What is the definition of "evidence" in Health Sciences?
2School of Public Health, Lanzhou University, China, China
The term “evidence” is widely used in today’s society. At the end of the 20th century, evidence-based medicine was born; evidence-based health sciences have since gradually emerged with a similar emphasis on evidence as the foundation for scientific discussions and decision-making. A “definition” is an accurate description of a concept or the meaning of a word without changing the object itself. Evidence is defined differently across widely used dictionaries, and to the best of our knowledge, there is no comprehensive and systematic collection and analysis of the definitions of evidence in the evidence-based health sciences.
Objectives: To find related definitions of evidence and analyze the differences and connections between different meanings.
Methods: We used the scoping review to conduct this research. First, we established a multidisciplinary working group and systematically searched five electronic databases (PubMed, WOS, EBSCO, CSCD, and CSSCI) from their inception to February 26, 2022. Second, we also searched websites and reviewed the reference lists of the identified studies. Six reviewers working in pairs, independently, selected studies according to the inclusion and exclusion criteria and extracted information. Any differences were discussed in pairs, and if there was disagreement, it was resolved via discussion or with the help of a third reviewer. The analysis was descriptive.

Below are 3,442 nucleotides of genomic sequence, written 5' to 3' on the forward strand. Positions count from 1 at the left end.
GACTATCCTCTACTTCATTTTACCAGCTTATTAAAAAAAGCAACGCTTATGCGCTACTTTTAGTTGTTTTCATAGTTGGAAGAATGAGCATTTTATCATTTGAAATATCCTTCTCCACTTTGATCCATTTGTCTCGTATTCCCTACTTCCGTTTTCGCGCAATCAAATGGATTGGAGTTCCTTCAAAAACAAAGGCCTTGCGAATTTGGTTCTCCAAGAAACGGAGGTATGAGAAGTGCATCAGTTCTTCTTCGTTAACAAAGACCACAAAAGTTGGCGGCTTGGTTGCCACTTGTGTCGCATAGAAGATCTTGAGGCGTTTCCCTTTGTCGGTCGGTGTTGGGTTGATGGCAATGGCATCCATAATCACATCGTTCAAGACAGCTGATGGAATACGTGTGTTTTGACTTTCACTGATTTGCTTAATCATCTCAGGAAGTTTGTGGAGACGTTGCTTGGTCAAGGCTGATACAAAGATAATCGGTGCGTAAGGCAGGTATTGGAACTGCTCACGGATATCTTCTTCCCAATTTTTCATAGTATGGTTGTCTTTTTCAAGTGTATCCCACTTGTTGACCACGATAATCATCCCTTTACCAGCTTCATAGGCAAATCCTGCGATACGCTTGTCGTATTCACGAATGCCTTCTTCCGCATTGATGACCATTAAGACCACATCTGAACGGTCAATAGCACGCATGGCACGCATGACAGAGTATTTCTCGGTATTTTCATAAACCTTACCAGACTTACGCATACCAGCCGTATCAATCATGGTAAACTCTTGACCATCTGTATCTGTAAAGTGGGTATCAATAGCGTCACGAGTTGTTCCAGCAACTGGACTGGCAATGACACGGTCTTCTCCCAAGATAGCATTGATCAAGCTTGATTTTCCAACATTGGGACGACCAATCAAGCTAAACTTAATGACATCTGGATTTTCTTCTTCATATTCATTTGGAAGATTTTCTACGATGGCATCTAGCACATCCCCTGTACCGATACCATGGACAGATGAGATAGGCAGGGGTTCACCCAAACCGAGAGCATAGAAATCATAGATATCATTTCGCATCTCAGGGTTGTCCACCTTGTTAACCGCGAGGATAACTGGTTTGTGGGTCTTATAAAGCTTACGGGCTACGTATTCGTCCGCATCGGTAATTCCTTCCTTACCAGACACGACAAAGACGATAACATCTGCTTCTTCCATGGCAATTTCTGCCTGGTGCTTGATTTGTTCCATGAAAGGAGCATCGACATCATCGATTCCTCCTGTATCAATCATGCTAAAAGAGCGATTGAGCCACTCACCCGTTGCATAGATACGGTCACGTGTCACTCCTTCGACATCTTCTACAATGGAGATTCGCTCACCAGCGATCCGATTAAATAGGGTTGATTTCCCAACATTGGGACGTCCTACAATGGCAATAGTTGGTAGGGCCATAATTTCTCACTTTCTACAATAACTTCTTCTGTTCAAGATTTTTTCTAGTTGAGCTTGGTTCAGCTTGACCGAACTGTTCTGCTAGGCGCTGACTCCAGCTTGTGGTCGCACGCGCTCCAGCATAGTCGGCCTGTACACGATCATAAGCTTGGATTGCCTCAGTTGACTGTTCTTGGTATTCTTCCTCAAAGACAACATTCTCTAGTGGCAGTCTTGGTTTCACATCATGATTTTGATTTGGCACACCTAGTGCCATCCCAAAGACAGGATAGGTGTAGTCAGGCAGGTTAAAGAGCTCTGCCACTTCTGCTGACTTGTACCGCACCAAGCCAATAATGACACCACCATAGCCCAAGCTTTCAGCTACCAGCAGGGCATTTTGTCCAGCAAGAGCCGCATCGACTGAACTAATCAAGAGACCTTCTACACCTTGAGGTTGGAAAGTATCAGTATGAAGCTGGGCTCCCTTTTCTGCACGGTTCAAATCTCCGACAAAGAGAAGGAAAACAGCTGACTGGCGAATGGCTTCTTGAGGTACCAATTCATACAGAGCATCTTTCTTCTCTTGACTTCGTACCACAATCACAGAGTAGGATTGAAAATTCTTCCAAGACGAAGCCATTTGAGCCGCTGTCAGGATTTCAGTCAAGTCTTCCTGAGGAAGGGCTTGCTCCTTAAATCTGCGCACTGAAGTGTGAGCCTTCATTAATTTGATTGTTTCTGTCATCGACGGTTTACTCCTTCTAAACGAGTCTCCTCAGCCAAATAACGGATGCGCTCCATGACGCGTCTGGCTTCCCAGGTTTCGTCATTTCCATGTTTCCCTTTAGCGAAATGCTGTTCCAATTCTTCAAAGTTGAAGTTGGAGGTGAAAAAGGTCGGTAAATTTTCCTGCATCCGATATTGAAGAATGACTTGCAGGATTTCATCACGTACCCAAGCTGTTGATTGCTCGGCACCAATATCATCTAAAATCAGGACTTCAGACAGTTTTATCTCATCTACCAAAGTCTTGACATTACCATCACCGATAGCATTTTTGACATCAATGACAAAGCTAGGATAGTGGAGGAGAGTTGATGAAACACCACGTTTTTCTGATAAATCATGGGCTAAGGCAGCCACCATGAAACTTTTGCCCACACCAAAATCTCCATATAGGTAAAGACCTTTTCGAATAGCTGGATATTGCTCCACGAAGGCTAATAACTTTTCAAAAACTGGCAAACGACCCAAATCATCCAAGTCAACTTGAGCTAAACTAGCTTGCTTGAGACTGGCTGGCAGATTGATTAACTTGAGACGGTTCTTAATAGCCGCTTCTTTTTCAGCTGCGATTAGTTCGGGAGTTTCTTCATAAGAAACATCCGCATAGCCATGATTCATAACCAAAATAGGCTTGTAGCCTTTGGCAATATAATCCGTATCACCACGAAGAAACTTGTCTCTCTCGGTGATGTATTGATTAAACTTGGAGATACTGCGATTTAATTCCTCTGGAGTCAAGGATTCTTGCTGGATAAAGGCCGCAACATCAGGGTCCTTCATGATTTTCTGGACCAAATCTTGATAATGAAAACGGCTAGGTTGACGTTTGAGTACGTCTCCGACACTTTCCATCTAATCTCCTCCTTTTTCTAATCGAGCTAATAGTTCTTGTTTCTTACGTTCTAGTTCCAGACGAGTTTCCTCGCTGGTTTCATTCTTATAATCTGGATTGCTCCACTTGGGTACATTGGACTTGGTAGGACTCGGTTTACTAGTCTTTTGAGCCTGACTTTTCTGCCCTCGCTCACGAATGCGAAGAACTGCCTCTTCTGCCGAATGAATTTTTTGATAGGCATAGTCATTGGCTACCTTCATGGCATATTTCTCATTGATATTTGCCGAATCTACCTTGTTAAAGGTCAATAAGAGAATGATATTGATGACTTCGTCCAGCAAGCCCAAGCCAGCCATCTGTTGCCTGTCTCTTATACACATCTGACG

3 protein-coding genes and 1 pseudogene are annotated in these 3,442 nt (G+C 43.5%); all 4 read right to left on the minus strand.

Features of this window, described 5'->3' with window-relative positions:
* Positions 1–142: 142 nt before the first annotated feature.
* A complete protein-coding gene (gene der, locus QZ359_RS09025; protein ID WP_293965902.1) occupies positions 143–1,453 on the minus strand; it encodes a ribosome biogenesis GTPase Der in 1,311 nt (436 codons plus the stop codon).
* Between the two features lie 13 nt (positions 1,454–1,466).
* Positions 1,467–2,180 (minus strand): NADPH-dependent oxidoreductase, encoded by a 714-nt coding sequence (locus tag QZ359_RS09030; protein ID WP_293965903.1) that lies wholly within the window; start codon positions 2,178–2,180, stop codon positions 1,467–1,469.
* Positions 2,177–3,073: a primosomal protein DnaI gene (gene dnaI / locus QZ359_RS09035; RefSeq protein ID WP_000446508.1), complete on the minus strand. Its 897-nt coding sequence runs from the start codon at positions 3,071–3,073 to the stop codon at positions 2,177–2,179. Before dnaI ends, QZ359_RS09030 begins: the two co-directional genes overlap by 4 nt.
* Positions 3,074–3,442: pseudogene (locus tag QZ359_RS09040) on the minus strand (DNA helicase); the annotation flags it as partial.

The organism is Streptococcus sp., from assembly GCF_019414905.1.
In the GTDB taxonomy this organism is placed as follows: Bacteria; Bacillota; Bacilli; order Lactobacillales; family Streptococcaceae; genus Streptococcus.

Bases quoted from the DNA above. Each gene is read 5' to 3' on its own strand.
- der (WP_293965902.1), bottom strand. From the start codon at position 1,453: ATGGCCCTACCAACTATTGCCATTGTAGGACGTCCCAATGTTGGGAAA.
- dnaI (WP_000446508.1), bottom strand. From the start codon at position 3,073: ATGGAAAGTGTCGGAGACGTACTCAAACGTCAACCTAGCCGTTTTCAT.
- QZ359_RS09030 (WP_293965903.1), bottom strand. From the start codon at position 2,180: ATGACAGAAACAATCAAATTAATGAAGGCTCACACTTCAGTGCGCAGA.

Results: Twenty-nine documents were finally included after the screening, and a total of 30 different definitions of evidence were identified. Three definitions came from public health, three from nursing, and others were unknown to the specific health sciences discipline. There were 23 intensional definitions and 7 extensional definitions. The top three definientia were “information,” “research,” and “fact.” The term “research” appeared most frequently in the definitions. The definitions could be classified according to three types: dynamic or static, research or observation, and support decision-making or knowledge. Most definitions of evidence seemed too broad or too specific or limited, and there were no widely recognized and accepted definitions of evidence in health sciences.
Conclusions: Given that evidence is the foundation of evidence-based health sciences, a standardized, clear, meaningful, and widely applicable definition of evidence is needed.
Patient, public and/or healthcare consumer involvement: None.